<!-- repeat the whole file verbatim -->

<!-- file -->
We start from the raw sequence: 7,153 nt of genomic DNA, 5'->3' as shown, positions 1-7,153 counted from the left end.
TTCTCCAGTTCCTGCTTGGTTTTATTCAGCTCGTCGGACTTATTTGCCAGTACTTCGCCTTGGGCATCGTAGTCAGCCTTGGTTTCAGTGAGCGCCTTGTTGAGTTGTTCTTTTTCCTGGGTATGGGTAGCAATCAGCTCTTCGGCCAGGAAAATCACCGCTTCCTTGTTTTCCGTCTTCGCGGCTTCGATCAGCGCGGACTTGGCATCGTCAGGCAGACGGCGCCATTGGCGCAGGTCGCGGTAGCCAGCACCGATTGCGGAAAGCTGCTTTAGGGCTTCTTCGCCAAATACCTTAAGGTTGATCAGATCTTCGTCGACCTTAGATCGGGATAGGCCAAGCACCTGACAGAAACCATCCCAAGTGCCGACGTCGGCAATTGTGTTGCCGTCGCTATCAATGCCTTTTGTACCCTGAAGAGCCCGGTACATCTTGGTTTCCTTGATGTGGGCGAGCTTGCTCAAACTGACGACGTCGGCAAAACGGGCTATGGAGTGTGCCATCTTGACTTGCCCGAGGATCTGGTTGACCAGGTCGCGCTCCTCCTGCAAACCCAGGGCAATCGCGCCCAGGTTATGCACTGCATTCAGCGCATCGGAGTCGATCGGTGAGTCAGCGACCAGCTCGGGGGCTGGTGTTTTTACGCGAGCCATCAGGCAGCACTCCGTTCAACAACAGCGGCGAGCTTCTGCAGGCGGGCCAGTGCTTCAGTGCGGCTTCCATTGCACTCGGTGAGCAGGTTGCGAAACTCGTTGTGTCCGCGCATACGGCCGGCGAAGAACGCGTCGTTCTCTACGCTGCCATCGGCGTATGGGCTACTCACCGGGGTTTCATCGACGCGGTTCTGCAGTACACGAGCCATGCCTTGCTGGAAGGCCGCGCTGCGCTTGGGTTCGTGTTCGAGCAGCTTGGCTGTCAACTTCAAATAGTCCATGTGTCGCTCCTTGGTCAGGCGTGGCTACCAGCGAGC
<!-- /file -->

We start from the raw sequence: 7,153 nt of genomic DNA, 5'->3' as shown, positions 1-7,153 counted from the left end.
TTCTCCAGTTCCTGCTTGGTTTTATTCAGCTCGTCGGACTTATTTGCCAGTACTTCGCCTTGGGCATCGTAGTCAGCCTTGGTTTCAGTGAGCGCCTTGTTGAGTTGTTCTTTTTCCTGGGTATGGGTAGCAATCAGCTCTTCGGCCAGGAAAATCACCGCTTCCTTGTTTTCCGTCTTCGCGGCTTCGATCAGCGCGGACTTGGCATCGTCAGGCAGACGGCGCCATTGGCGCAGGTCGCGGTAGCCAGCACCGATTGCGGAAAGCTGCTTTAGGGCTTCTTCGCCAAATACCTTAAGGTTGATCAGATCTTCGTCGACCTTAGATCGGGATAGGCCAAGCACCTGACAGAAACCATCCCAAGTGCCGACGTCGGCAATTGTGTTGCCGTCGCTATCAATGCCTTTTGTACCCTGAAGAGCCCGGTACATCTTGGTTTCCTTGATGTGGGCGAGCTTGCTCAAACTGACGACGTCGGCAAAACGGGCTATGGAGTGTGCCATCTTGACTTGCCCGAGGATCTGGTTGACCAGGTCGCGCTCCTCCTGCAAACCCAGGGCAATCGCGCCCAGGTTATGCACTGCATTCAGCGCATCGGAGTCGATCGGTGAGTCAGCGACCAGCTCGGGGGCTGGTGTTTTTACGCGAGCCATCAGGCAGCACTCCGTTCAACAACAGCGGCGAGCTTCTGCAGGCGGGCCAGTGCTTCAGTGCGGCTTCCATTGCACTCGGTGAGCAGGTTGCGAAACTCGTTGTGTCCGCGCATACGGCCGGCGAAGAACGCGTCGTTCTCTACGCTGCCATCGGCGTATGGGCTACTCACCGGGGTTTCATCGACGCGGTTCTGCAGTACACGAGCCATGCCTTGCTGGAAGGCCGCGCTGCGCTTGGGTTCGTGTTCGAGCAGCTTGGCTGTCAACTTCAAATAGTCCATGTGTCGCTCCTTGGTCAGGCGTGGCTACCAGCGAGC